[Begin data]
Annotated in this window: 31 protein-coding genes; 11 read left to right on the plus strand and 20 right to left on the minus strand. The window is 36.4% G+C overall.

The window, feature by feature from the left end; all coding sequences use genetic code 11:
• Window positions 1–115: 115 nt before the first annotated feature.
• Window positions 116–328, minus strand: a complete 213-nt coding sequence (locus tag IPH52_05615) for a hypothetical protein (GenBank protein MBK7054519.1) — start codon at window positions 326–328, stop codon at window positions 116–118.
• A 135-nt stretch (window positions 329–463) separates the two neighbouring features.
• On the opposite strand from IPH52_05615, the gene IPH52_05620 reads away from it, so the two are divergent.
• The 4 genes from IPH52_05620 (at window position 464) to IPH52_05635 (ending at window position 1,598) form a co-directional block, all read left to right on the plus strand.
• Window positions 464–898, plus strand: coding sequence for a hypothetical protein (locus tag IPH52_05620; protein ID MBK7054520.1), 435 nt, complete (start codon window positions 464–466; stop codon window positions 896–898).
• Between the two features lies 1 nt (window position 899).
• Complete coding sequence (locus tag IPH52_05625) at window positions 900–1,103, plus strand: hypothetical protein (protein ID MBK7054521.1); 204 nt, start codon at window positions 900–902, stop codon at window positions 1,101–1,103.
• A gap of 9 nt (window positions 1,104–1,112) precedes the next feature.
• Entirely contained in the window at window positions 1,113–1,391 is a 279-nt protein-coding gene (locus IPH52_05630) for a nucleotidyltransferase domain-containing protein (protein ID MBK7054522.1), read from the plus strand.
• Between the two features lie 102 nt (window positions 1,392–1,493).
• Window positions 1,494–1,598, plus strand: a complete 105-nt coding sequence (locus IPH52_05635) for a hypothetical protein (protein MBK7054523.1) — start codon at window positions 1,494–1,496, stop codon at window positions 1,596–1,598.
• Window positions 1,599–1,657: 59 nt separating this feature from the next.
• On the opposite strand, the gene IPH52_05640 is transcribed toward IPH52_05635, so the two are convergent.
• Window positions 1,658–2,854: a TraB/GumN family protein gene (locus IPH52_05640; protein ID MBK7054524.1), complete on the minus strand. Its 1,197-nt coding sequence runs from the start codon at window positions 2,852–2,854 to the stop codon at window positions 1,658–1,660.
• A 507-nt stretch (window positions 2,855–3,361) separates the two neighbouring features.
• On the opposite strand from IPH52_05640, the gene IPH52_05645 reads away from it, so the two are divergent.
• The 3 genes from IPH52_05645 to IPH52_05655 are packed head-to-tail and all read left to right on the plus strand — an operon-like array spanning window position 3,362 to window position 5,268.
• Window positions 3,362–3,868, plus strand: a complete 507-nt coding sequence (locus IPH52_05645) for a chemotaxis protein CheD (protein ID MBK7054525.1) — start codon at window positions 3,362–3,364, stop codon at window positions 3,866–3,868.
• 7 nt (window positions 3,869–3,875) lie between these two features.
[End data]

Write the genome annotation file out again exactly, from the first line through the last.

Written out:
Annotated in this window: 31 protein-coding genes; 11 read left to right on the plus strand and 20 right to left on the minus strand. The window is 36.4% G+C overall.

The window, feature by feature from the left end; all coding sequences use genetic code 11:
• Window positions 1–115: 115 nt before the first annotated feature.
• Window positions 116–328, minus strand: a complete 213-nt coding sequence (locus tag IPH52_05615) for a hypothetical protein (GenBank protein MBK7054519.1) — start codon at window positions 326–328, stop codon at window positions 116–118.
• A 135-nt stretch (window positions 329–463) separates the two neighbouring features.
• On the opposite strand from IPH52_05615, the gene IPH52_05620 reads away from it, so the two are divergent.
• The 4 genes from IPH52_05620 (at window position 464) to IPH52_05635 (ending at window position 1,598) form a co-directional block, all read left to right on the plus strand.
• Window positions 464–898, plus strand: coding sequence for a hypothetical protein (locus tag IPH52_05620; protein ID MBK7054520.1), 435 nt, complete (start codon window positions 464–466; stop codon window positions 896–898).
• Between the two features lies 1 nt (window position 899).
• Complete coding sequence (locus tag IPH52_05625) at window positions 900–1,103, plus strand: hypothetical protein (protein ID MBK7054521.1); 204 nt, start codon at window positions 900–902, stop codon at window positions 1,101–1,103.
• A gap of 9 nt (window positions 1,104–1,112) precedes the next feature.
• Entirely contained in the window at window positions 1,113–1,391 is a 279-nt protein-coding gene (locus IPH52_05630) for a nucleotidyltransferase domain-containing protein (protein ID MBK7054522.1), read from the plus strand.
• Between the two features lie 102 nt (window positions 1,392–1,493).
• Window positions 1,494–1,598, plus strand: a complete 105-nt coding sequence (locus IPH52_05635) for a hypothetical protein (protein MBK7054523.1) — start codon at window positions 1,494–1,496, stop codon at window positions 1,596–1,598.
• Window positions 1,599–1,657: 59 nt separating this feature from the next.
• On the opposite strand, the gene IPH52_05640 is transcribed toward IPH52_05635, so the two are convergent.
• Window positions 1,658–2,854: a TraB/GumN family protein gene (locus IPH52_05640; protein ID MBK7054524.1), complete on the minus strand. Its 1,197-nt coding sequence runs from the start codon at window positions 2,852–2,854 to the stop codon at window positions 1,658–1,660.
• A 507-nt stretch (window positions 2,855–3,361) separates the two neighbouring features.
• On the opposite strand from IPH52_05640, the gene IPH52_05645 reads away from it, so the two are divergent.
• The 3 genes from IPH52_05645 to IPH52_05655 are packed head-to-tail and all read left to right on the plus strand — an operon-like array spanning window position 3,362 to window position 5,268.
• Window positions 3,362–3,868, plus strand: a complete 507-nt coding sequence (locus IPH52_05645) for a chemotaxis protein CheD (protein ID MBK7054525.1) — start codon at window positions 3,362–3,364, stop codon at window positions 3,866–3,868.
• 7 nt (window positions 3,869–3,875) lie between these two features.